While you might be familiar with a health insurance policy, motor insurance is a similar insurance cover on those lines. The underlying for a motor insurance cover is your vehicle that is being insured replacing health in case of a health insurance plan.
A motor insurance policy safeguards your vehicle from potential risks that can otherwise lead to financial losses. Moreover, legal liabilities may also arise in case of an accident due to damages or injuries to third persons are also covered by a motor insurance plan. Thus, to safeguard you and others, a motor insurance cover is mandatory. The Motor Vehicles Act of 1988 is the law that makes it compulsory for all vehicle owners to have one, be it a commercial or a private vehicle.
Types of motor insurance policies
Different registrations are required for vehicles used for commercial and private use. This is also denoted by different types of registration plates that the owner must use on their vehicle. Similarly, different insurance policies are available. However, the classification for both these types is the same.
- Third-party liability insurance cover
As per the Motor Vehicles Act, a third-party liability cover is mandatory. It is the minimum insurance cover that you must buy without which you may attract legal consequences like fines and penalties. A third-party policy, also known as a liability-only cover, is that which pays for any legal liabilities arising on the policyholder. These liabilities may arise due to an accident or collision either injuring a third person or causing property damage. In both these situations, a third-party plan comes to the rescue. As the name of the cover suggests, this plan has limited coverage for third-party liabilities and hence, has a limited scope. For this reason, the premium is also affordable. *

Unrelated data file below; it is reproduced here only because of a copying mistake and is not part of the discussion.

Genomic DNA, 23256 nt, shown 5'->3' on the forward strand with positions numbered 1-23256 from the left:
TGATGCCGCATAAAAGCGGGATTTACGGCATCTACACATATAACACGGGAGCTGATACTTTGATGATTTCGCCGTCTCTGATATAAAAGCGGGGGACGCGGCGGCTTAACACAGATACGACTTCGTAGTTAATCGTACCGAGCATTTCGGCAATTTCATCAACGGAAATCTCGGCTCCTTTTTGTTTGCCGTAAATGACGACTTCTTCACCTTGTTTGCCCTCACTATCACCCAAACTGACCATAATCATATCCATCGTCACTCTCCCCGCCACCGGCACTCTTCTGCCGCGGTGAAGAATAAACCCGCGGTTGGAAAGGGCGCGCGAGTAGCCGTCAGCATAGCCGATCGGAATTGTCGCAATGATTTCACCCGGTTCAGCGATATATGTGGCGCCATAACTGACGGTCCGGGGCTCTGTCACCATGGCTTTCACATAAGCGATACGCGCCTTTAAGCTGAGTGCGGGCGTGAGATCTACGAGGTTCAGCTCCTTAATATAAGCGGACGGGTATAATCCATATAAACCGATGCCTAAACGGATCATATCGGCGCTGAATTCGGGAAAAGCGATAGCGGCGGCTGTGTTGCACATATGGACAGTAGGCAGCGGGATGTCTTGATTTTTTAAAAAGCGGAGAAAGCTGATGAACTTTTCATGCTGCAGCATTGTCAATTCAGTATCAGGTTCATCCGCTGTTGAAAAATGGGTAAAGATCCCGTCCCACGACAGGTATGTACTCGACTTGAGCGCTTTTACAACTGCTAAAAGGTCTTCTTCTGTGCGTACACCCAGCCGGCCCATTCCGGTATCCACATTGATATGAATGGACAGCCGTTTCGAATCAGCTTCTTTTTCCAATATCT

- Standalone own-damage cover
A standalone plan is the one that provides coverage from where the coverage of third-party policy ends, i.e., for the damages to your vehicle. Not always during an accident, a third person’s vehicle suffers a loss. It is your vehicle too. That’s where an own-damage cover comes in handy. Natural disasters like earthquakes, cyclones, floods, etc. are covered in addition to man-made perils like riots, vandalism, and even theft. In case your vehicle suffers damage that is beyond repair, own-damage policy compensates by paying the Insured Declared Value or IDV. It is the maximum amount the insurance company pays in the event of a total loss situation. However, one thing about a standalone own-damage cover is that you are not complied with the law when you only have this type of insurance cover. You mandatorily need to purchase a third-party cover in addition to a standalone insurance policy. *
- Comprehensive insurance covers
Comprehensive plans are those that combine the third-party cover and a standalone own-damage cover in one bundled service. This way, you can ensure legal compliance by having third-party cover as well as protection for your own vehicle. Be it private or commercial vehicle insurance, this insurance plan helps in providing a 360-degree financial shield. With comprehensive policies, you can also enhance your coverage using add-ons that can be used to provide coverage for those events that are not covered under a standard comprehensive plan. Since the policy has a broader coverage, its premiums are also high. *
* Standard T&C Apply
To determine the premium when selecting the different add-ons, you can make use of a vehicle insurance calculator. Insurance is the subject matter of solicitation. For more details on benefits, exclusions, limitations, terms and conditions, please read sales brochure/policy wording carefully before concluding a sale.